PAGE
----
COVID-19 Immunology: SARS-CoV-2-Specific T Cells Discovered In COVID-19 Patients
: Researchers from University Of California-San Diego, La Jolla Institute for Immunology-California and Eramus University medical College-Netherland report that patients suffering from severe respiratory symptoms as a result of SARS-CoV-2 infection can rapidly generate virus-attacking T cells, and can increase this production over time.
The researchers conducted a study involving T cells from 10 COVID-19 patients under intensive care treatment.
The research findings were published in the medical journal: Science Immunology. https://immunology.sciencemag.org/content/5/48/eabd2071/tab-article-info
The researchers found that in addition, 2 out of 10 healthy individuals without prior exposure to the virus harbored SARS-CoV-2-reactive T cells, possibly indicating that these T cells can cross-react to the novel coronavirus due to past infection with related coronaviruses that cause common cold symptoms.
Cumulatively, these new findings and data address the poorly understood question of whether SARS-CoV-2-specific T cell responses vary in patients over time depending on disease severity, and helps to answer whether patients with more severe symptoms can generate protective virus-specific T cells at all.
The research also provides new clues regarding the cells responsible for excessive immune responses, including life-threatening "cytokine storms," and may also help inform vaccine design.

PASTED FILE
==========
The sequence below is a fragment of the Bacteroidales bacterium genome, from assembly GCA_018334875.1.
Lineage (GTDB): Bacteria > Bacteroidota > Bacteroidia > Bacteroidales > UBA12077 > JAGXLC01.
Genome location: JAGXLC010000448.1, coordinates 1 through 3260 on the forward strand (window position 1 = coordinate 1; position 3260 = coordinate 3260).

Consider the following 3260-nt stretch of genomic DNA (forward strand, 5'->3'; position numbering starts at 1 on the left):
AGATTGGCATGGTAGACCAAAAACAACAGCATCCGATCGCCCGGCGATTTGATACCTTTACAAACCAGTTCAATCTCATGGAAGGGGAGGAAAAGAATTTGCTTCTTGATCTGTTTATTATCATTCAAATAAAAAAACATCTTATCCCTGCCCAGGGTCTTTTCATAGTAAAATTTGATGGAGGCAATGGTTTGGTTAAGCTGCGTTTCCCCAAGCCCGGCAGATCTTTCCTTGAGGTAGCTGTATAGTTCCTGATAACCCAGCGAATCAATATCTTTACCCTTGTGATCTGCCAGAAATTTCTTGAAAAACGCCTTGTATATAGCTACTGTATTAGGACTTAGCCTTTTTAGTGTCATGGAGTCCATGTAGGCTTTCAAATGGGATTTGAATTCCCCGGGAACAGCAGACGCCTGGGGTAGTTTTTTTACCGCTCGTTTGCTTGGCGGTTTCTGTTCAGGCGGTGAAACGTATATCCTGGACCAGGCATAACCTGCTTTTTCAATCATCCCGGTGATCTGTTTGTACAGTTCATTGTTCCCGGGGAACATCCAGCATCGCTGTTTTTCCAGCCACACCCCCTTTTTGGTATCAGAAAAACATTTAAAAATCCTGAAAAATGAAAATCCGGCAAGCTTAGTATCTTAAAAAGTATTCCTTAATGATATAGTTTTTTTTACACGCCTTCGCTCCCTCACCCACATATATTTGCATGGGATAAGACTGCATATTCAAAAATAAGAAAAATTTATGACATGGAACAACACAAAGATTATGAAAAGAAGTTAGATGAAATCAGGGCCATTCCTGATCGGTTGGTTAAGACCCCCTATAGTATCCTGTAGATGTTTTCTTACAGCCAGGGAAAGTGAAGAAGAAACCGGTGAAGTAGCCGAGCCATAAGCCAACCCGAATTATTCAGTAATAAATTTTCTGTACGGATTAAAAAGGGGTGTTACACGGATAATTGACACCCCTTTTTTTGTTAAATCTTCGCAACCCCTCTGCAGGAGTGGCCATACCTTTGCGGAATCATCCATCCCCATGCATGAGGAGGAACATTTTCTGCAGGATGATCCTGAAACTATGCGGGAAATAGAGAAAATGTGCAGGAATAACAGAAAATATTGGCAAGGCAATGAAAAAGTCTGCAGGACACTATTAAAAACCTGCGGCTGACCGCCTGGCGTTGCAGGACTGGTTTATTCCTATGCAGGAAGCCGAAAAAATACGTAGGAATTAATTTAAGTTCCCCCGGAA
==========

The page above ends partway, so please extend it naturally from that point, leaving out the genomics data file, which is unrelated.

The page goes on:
Dr Daniela Weiskopf and colleagues extracted blood cells from 10 patients at weekly intervals starting soon after they were admitted to the ICU for COVID-19 and exposed these cells to "megapools" of known SARS-CoV-2 epitopes - a technique meant to capture a large fraction of total viral-reactive T cells.
They study found SARS-CoV-2-specific CD4+
helper T cells in all 10 patients and CD8+
"killer" T cells in 8 out of 10 patients, and characterized the cells' production of specific inflammation-triggering cytokines.
The strongest T cell responses were directed to the virus' spike (S) surface glycoprotein, supporting prior work that has pointed to the S protein as a promising target to induce virus-specific T cells. Furthermore, screening all patients at 0, 7, and 14 days after inclusion in the study revealed that SARS-CoV-2-specific T cells were present relatively early during the course of infection and increased in these patients over time.
Utilizing the same T cell stimulation technique in age-matched healthy controls, the researchers found SARS-CoV-2-reactive T cells in 2 out of the 10 individuals.
The research team note promising areas for future work based on their findings, including an investigation of how preexisting SARS-CoV-2-specific T cells in healthy controls correlate to protection against COVID-19 disease, as well as identification of T cell types responsible for cytokine storms.
The study results have other significant implications for vaccine design.
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